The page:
which marshall speaker is the best : Using the Marshall Uxbridge Voice speaker every day has been great. It’s everything I like about the Marshall speakers I ’ve reviewed in the history, but with smart speaker features. The Uxbridge Voice sticks with the gorgeous classic amp design that Marshall is known for. The speaker looks good anywhere and thanks to the small size( 128 x 168 x 123 mm) it fits nicely on my office, on my bookshelf, or on my bedside table. Where the Marshall Stanmore that I preliminarily reviewed was huge, the compact size of the Uxbridge Voice makes it incontinently more practical. It’s still slightly bigger than other smart speakers like the new Google Nest Audio or the Amazon Echo 4th generation, but it also sounds more.
The speaker has a many buttons scattered around, but the most prominent bones
are the thin brass buttons up top. These three buttons let you acclimate volume and give some introductory EQ settings as well. You can raise or lower the bass or treble right from the speaker which is helpful when your phone is n’t hard. The microphones also pick up the hotword “ Alexa ” veritably well and indeed with music playing loudly I had veritably many issues getting the speaker to hear me.
Near- over of the volume, bass, and treble markers on top of the Marshall Uxbridge Voice speaker
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You can do some introductory EQ adaptations right from the speaker itself.
If you have issues you can also spark Alexa by simply pressing the mic button. Holding it down for a many seconds will dissociate the mic entirely. also there’s the multifunction button to the left wing that lets you break or play music and skip between the tracks. The last button is the Bluetooth pairing button which is located on the reverse of the speaker above the power force.
Should you get the Amazon Alexa app for the Uxbridge Voice?
Yes, the power of any smart speaker generally comes from, well, its smart adjunct. To get started, plug it in and follow the way in the Marshall Voice and Amazon Alexa apps to set it up. Setup is fairly simple as they both walk you through the process of connecting the speaker to your Wi- Fi network and also turning on the Alexa functionality. If you formerly have another device with Amazon Alexa comity you can group them together grounded on apartments for a multiroom experience.
Amazon Alexa app open on the Google Pixel 4a with Marshall Uxbridge Voice behind it
The Amazon Alexa app lets you group multiple compatible speakers together.
The Alexa comity means that you can also control any smart bias you may have around your home as well just by adding the applicable skill. Unfortunately, I don’t live in the Amazon Alexa ecosystem so I was n’t suitable to test anything besides simple music playback. This brings me to one of the more egregious downsides to this speaker you need to be in the Alexa ecosystem. This particular model of the Marshall Uxbridge Voice isn’t compatible with any of the other popular voice sidekicks.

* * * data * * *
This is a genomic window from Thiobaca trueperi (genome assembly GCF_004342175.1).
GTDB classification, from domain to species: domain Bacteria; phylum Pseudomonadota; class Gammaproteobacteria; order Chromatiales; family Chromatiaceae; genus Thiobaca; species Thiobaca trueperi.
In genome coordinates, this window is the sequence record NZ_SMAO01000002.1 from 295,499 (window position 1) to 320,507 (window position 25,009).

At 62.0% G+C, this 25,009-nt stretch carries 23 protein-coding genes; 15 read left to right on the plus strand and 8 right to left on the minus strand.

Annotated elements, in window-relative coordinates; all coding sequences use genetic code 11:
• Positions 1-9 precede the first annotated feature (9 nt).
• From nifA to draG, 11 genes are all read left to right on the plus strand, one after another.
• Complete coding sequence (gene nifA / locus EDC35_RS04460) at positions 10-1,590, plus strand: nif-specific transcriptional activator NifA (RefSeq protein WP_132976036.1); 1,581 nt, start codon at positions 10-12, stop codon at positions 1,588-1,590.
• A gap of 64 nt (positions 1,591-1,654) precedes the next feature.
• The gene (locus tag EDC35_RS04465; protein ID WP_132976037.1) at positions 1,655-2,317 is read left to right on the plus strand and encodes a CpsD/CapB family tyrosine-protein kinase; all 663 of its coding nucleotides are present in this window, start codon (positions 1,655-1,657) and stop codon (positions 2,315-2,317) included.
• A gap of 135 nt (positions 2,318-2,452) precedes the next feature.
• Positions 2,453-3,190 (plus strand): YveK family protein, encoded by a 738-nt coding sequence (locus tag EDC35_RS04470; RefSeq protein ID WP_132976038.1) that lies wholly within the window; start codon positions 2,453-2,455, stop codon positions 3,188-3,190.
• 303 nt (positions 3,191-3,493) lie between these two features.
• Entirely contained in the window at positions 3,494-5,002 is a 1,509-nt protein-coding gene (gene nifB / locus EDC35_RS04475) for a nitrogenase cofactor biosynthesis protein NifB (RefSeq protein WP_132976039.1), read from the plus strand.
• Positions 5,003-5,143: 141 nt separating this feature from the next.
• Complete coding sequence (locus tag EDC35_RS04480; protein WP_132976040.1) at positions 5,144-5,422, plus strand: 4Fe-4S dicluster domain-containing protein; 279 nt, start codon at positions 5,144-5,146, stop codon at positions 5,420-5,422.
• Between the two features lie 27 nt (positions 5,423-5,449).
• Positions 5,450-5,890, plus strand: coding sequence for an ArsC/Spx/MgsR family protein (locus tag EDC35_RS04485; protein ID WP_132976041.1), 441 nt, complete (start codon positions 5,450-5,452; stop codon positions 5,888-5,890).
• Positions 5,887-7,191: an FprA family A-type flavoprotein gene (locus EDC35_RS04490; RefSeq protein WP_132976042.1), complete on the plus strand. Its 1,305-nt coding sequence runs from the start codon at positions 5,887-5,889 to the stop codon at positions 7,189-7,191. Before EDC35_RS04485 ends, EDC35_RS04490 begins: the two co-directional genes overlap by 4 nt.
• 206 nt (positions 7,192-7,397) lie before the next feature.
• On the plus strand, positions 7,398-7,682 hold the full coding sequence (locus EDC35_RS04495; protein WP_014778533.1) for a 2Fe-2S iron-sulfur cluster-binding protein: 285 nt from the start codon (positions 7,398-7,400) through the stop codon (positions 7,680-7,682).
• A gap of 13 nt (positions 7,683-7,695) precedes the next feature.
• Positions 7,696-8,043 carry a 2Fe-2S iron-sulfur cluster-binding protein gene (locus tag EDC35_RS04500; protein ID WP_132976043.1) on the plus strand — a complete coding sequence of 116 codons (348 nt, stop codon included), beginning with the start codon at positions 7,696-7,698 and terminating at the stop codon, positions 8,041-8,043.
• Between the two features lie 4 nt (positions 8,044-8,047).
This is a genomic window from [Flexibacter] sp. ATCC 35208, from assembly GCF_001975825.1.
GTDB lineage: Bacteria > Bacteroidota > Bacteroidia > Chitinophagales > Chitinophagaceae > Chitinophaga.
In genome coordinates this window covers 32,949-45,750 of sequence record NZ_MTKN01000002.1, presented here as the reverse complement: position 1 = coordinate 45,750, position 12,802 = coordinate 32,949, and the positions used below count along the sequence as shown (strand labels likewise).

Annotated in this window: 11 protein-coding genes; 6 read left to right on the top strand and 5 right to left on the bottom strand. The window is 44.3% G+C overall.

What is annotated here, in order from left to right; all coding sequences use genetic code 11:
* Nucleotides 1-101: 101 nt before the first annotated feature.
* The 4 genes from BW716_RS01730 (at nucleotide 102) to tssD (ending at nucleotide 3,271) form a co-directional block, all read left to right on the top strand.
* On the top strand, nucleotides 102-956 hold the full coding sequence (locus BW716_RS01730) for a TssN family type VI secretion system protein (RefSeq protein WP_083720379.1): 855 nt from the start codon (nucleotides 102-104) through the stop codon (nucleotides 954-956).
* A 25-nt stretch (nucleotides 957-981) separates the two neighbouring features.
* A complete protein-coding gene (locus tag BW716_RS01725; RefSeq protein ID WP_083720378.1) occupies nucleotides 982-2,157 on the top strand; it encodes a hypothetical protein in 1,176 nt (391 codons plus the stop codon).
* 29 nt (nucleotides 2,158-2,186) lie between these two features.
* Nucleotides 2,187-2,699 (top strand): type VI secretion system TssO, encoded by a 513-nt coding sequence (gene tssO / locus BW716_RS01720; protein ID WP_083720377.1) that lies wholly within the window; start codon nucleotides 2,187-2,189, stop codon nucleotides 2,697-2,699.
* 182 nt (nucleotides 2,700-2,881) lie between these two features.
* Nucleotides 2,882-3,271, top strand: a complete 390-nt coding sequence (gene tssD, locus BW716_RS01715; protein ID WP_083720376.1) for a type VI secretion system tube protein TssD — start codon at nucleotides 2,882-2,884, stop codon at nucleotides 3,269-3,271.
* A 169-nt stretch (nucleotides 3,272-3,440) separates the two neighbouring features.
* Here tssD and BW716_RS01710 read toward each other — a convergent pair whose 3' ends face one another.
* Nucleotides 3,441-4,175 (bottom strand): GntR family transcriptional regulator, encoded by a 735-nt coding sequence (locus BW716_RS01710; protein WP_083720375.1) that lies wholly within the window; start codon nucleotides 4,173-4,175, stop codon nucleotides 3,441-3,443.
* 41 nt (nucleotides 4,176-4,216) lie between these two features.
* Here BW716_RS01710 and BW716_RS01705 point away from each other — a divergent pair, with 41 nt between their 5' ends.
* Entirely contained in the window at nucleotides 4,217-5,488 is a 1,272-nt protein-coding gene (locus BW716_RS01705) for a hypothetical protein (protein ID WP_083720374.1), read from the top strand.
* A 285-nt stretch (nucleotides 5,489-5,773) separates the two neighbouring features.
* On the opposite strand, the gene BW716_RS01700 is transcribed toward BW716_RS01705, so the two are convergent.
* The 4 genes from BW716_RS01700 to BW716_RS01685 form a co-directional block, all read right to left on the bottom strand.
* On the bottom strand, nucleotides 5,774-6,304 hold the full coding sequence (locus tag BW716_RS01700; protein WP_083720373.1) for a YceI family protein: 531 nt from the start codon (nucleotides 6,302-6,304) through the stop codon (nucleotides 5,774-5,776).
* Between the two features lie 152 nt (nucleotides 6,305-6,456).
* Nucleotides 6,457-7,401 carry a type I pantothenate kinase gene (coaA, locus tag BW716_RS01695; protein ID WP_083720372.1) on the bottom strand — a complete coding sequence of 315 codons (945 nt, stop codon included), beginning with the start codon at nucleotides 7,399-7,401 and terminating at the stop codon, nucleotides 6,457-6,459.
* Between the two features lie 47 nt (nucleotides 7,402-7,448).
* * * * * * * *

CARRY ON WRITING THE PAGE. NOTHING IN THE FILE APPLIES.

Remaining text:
If you ’re after Google Assistant you ’ll have to buy the interpretation of this speaker that’s compatible with Google Cast directly from the Marshall website. It’s annoying that you have to choose, but this likely is n’t the fault of Marshall.
How is the connection of the Marshall Uxbridge Voice?
The Marshall Uxbridge Voice is a WiFi speaker, so the connection is only as good as your service provider. I’ve no issues when trying to play music from Spotify or Amazon Music and asking Alexa questions yields results fairly snappily. The only issue that I’ve with the Uxbridge Voice has to do with streaming service support, which is a problem with principally all Amazon Alexa bias and is n’t unique to this speaker.
My favored streaming service for music is YouTube Music, which is unfortunately not supported by Amazon Alexa. Fortunately, as time goes by, Amazon continues to integrate further and further streaming services into its roster. For illustration, when we first reviewed the Marshall Uxbridge Voice, Amazon Alexa didn’t support Pocketcasts, but as of August 2022, it does.
The only way to sluice from other services is to pair your source device via to the Marshall Uxbridge Voice over Bluetooth4.2. This process is easy enough so it is n’t important of a hassle, but it means that you ’ll be limited to the roughly 10m range of Bluetooth which is n’t as good as what you ’ll get while connected over Wi-Fi.However, but Android druggies are out of luck in that regard, If you ’re on iOS you can also just Airplay your audio as this has Airplay 2 comity.
Does the Marshall Uxbridge Voice have a battery?
Close- up of Marshall Uxbridge Voice power force and Bluetooth button on back fo the speaker which is on top of rustic coffee table
The Bluetooth pairing button is on the reverse.
No, the Marshall Uxbridge Voice doesn’t have a battery. Despite its small size, this speaker is n’t veritably movable . It needs to be plugged in at all times, so if you want to pick it up and bring it with you to another room you ’ll need to dissociate it entirely.
How is the microphone on this Uxbridge Voice?
As I mentioned over, I had no issues getting this speaker to pick up my voice when saying the hotword “ Alexa. ” Indeed when music was playing loudly it did a good job at picking up my voice indeed when I was across the room. Unfortunately, it has issues working when connected to another device and set as the input, so I was unfit to get a graph to show for this section. virtually, what this means for you is that if you connect this speaker to your phone, you wo n’t be suitable to use the erected- in microphone for phone calls.
The Bose Portable Smart Speaker is another good alternative to the Marshall Uxbridge Voice. This IPX4-rated speaker connects via Bluetooth and WiFi. It has a pretty good bass response despite its compact size, and you can use Amazon Alexa and Google Assistant to control it.